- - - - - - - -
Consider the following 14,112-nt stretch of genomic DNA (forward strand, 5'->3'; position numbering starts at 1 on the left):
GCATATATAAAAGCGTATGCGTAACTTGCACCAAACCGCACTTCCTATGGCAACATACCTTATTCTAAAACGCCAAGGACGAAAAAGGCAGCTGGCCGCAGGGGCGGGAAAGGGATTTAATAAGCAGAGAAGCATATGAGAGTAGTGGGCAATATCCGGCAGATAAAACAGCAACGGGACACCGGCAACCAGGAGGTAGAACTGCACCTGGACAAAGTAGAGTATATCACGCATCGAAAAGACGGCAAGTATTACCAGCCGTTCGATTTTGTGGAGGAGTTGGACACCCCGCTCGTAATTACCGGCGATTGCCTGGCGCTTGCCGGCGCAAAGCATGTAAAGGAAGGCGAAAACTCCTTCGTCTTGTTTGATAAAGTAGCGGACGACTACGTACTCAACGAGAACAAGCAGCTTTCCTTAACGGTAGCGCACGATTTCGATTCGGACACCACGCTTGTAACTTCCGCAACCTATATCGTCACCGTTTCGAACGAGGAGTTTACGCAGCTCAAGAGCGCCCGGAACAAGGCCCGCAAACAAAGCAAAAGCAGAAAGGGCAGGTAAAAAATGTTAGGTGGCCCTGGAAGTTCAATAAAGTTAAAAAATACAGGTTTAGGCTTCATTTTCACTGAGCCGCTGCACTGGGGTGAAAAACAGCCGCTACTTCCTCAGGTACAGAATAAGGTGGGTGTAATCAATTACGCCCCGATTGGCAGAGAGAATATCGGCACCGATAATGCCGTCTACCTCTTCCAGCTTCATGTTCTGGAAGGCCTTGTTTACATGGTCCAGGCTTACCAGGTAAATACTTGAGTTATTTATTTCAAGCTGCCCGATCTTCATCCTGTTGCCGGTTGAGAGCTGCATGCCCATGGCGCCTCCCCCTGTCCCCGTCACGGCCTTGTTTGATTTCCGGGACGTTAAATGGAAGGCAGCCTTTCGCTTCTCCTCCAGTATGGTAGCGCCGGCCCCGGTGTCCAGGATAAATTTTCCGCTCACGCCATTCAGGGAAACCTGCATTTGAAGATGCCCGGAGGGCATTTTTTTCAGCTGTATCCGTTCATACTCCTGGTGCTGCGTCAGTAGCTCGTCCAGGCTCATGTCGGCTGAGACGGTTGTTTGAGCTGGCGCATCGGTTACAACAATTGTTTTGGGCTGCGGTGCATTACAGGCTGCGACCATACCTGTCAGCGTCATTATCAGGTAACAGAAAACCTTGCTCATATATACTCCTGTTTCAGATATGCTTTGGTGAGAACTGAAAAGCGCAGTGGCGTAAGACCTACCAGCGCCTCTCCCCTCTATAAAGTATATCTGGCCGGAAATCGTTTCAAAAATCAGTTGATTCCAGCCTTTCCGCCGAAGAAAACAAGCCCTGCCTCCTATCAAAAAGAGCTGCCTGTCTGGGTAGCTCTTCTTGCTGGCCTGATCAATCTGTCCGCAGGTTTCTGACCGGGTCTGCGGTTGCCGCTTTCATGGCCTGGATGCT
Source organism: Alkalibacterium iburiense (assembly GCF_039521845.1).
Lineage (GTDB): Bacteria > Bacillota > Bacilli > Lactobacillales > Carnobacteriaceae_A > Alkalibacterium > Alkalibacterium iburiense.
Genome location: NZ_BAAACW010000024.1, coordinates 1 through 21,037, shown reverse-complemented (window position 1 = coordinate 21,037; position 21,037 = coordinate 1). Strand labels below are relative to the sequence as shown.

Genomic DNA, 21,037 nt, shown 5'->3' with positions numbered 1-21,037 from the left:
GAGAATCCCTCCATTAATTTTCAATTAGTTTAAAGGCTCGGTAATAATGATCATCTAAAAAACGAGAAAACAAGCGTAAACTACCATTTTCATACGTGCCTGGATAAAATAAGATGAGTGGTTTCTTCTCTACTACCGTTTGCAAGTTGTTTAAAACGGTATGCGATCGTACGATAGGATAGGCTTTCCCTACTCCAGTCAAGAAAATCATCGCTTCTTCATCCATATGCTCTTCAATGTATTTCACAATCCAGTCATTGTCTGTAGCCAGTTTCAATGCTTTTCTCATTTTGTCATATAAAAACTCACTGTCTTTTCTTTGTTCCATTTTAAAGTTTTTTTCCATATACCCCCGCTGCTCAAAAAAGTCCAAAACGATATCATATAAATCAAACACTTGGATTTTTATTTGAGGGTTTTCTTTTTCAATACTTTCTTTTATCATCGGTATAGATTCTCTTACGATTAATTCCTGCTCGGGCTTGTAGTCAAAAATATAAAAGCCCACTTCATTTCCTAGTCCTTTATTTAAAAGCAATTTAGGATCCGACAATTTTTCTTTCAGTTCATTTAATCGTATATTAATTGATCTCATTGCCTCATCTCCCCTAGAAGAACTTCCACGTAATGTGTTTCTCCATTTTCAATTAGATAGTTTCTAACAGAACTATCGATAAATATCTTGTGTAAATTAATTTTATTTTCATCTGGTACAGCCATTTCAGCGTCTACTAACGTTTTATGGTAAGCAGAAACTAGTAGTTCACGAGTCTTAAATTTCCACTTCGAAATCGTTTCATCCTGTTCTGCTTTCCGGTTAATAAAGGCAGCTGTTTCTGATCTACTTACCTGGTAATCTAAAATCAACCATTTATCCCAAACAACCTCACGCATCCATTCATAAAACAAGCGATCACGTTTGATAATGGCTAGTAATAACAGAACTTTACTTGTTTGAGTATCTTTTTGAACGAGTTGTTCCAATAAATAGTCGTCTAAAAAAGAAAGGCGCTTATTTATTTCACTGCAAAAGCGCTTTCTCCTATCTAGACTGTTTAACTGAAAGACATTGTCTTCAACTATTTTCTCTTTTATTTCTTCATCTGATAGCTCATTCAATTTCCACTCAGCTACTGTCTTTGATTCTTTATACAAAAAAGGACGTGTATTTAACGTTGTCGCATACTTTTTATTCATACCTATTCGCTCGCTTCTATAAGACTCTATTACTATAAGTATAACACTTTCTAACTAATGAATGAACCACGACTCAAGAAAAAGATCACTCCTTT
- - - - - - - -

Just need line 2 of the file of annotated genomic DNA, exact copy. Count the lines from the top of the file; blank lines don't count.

GCATATATAAAAGCGTATGCGTAACTTGCACCAAACCGCACTTCCTATGGCAACATACCTTATTCTAAAACGCCAAGGACGAAAAAGGCAGCTGGCCGCAGGGGCGGGAAAGGGATTTAATAAGCAGAGAAGCATATGAGAGTAGTGGGCAATATCCGGCAGATAAAACAGCAACGGGACACCGGCAACCAGGAGGTAGAACTGCACCTGGACAAAGTAGAGTATATCACGCATCGAAAAGACGGCAAGTATTACCAGCCGTTCGATTTTGTGGAGGAGTTGGACACCCCGCTCGTAATTACCGGCGATTGCCTGGCGCTTGCCGGCGCAAAGCATGTAAAGGAAGGCGAAAACTCCTTCGTCTTGTTTGATAAAGTAGCGGACGACTACGTACTCAACGAGAACAAGCAGCTTTCCTTAACGGTAGCGCACGATTTCGATTCGGACACCACGCTTGTAACTTCCGCAACCTATATCGTCACCGTTTCGAACGAGGAGTTTACGCAGCTCAAGAGCGCCCGGAACAAGGCCCGCAAACAAAGCAAAAGCAGAAAGGGCAGGTAAAAAATGTTAGGTGGCCCTGGAAGTTCAATAAAGTTAAAAAATACAGGTTTAGGCTTCATTTTCACTGAGCCGCTGCACTGGGGTGAAAAACAGCCGCTACTTCCTCAGGTACAGAATAAGGTGGGTGTAATCAATTACGCCCCGATTGGCAGAGAGAATATCGGCACCGATAATGCCGTCTACCTCTTCCAGCTTCATGTTCTGGAAGGCCTTGTTTACATGGTCCAGGCTTACCAGGTAAATACTTGAGTTATTTATTTCAAGCTGCCCGATCTTCATCCTGTTGCCGGTTGAGAGCTGCATGCCCATGGCGCCTCCCCCTGTCCCCGTCACGGCCTTGTTTGATTTCCGGGACGTTAAATGGAAGGCAGCCTTTCGCTTCTCCTCCAGTATGGTAGCGCCGGCCCCGGTGTCCAGGATAAATTTTCCGCTCACGCCATTCAGGGAAACCTGCATTTGAAGATGCCCGGAGGGCATTTTTTTCAGCTGTATCCGTTCATACTCCTGGTGCTGCGTCAGTAGCTCGTCCAGGCTCATGTCGGCTGAGACGGTTGTTTGAGCTGGCGCATCGGTTACAACAATTGTTTTGGGCTGCGGTGCATTACAGGCTGCGACCATACCTGTCAGCGTCATTATCAGGTAACAGAAAACCTTGCTCATATATACTCCTGTTTCAGATATGCTTTGGTGAGAACTGAAAAGCGCAGTGGCGTAAGACCTACCAGCGCCTCTCCCCTCTATAAAGTATATCTGGCCGGAAATCGTTTCAAAAATCAGTTGATTCCAGCCTTTCCGCCGAAGAAAACAAGCCCTGCCTCCTATCAAAAAGAGCTGCCTGTCTGGGTAGCTCTTCTTGCTGGCCTGATCAATCTGTCCGCAGGTTTCTGACCGGGTCTGCGGTTGCCGCTTTCATGGCCTGGATGCT